"Eliot Peper’s Bandwidth is a riveting novel exploring the dark side of feeds and geopolitics... an engaging, electric read that forces us to confront the state of the world today." -TechCrunch

“A thrilling and all-too-realistic future in which the ubiquitous ‘feed’ — an immersive algorithm used by millions — becomes a tool for high-stakes blackmail, with climate change hanging in the balance.” -Andrew Chamberlain, chief economist at Glassdoor

"The techno-thriller novel that we need right now, Bandwidth explores a terrifying world where we are all consumed by 'the feed.'" -Ars Technica

"Peper does a fabulous job depicting power and its trappings... [Bandwidth] is science fiction that grapples with consent, manipulation, equity, duty and friendship, where no one is entirely irredeemable and even the heroes need redemption." -Cory Doctorow, author of Walkaway and Little Brother

"Captivating near-term science fiction." -Farnam Street

“An all-too-plausible thriller of power, morality, and global consequences. What would you do to wield influence? How far would you go to wield it for good? Bandwidth’s answers may disturb you.” -Ramez Naam, author of Nexus

"Technology, not only social media but also the news feeds we consume, changes the ways we look at everything. Good and bad actors manipulate us via that technology in ways that we're only now beginning to appreciate. Bandwidth tells a really good story and illustrates exactly how that happens." -Craig Newmark, founder of Craigslist

“A smart techno-thriller that plays out the near future of data immersion, the digital divide, and climate change with mind-expanding effectiveness.” -Malka Older, author of Infomocracy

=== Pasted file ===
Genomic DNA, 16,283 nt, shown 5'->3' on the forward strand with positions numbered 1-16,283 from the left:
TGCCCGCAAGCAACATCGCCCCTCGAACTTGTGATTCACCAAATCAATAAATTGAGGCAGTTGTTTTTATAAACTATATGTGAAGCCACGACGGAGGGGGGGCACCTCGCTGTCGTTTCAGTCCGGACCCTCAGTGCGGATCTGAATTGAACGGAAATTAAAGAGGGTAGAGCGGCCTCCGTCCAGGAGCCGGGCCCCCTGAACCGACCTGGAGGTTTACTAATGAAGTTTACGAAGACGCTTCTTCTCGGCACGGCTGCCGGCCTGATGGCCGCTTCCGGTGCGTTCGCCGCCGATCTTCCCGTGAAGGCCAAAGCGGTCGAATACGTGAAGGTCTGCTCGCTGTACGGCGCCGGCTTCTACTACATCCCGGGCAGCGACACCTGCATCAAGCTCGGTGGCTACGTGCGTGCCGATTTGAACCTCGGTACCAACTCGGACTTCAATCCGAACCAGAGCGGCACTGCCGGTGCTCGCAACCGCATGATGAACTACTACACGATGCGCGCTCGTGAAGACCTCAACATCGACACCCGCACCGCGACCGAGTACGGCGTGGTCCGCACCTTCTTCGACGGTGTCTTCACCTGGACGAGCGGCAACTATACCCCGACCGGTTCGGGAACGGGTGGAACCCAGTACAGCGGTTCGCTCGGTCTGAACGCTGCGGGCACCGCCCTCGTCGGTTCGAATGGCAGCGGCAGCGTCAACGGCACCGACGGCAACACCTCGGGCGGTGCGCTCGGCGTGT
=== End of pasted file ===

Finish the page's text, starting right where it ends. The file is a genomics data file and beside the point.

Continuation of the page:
“A very credibly rendered near future… Peper guides his story with a sure hand, lacing its narrative with issues and references that resonate powerfully in the age of net neutrality, algorithms, and social media hacks.” -Publisher's Weekly

"Bandwidth is science fiction perfectly timed for the crazy world we live in these days. Highly recommended, even if parts feel like they hit a little too close to home." -Mike Masnick, founder of Techdirt

"What. A. Ride. A perfect near-future world that feels chillingly real. Bandwidth will make my top books of the year without blinking an eye." -Brian's Book Blog

"Eliot Peper's Bandwidth is an exciting, unpredictable, high-tech espionage thriller." -Templeton Gate

"All too plausible... [Bandwidth] asks big questions about trust, technology, power, and who really controls narratives." -East Bay Express

"Avoids taking the easy 'outs' and subverts expectations. Bandwidth moves to center stage real world issues that we’re all living through right now: global warming, climate refugees, the subversion of democracy." -Open Buddha

Read Bandwidth today.

THE UNCOMMON SERIES gets a new look

My first novel came out four years ago and quickly grew into a trilogy. The Uncommon Series is a fast-paced, deeply-researched near-future thriller that follows the irrepressible Mara Winkel as she leads her brand new tech startup from garage to IPO and gets caught up in an international conspiracy along the way. The series remains the #1 top-rate financial thriller on Amazon and wrestles with the challenges of entrepreneurship and the social implications of technology. A few months back, I talked to the original cover designer about updating the visual identity of the series. The results blew me away and we "stealth" launched them last week.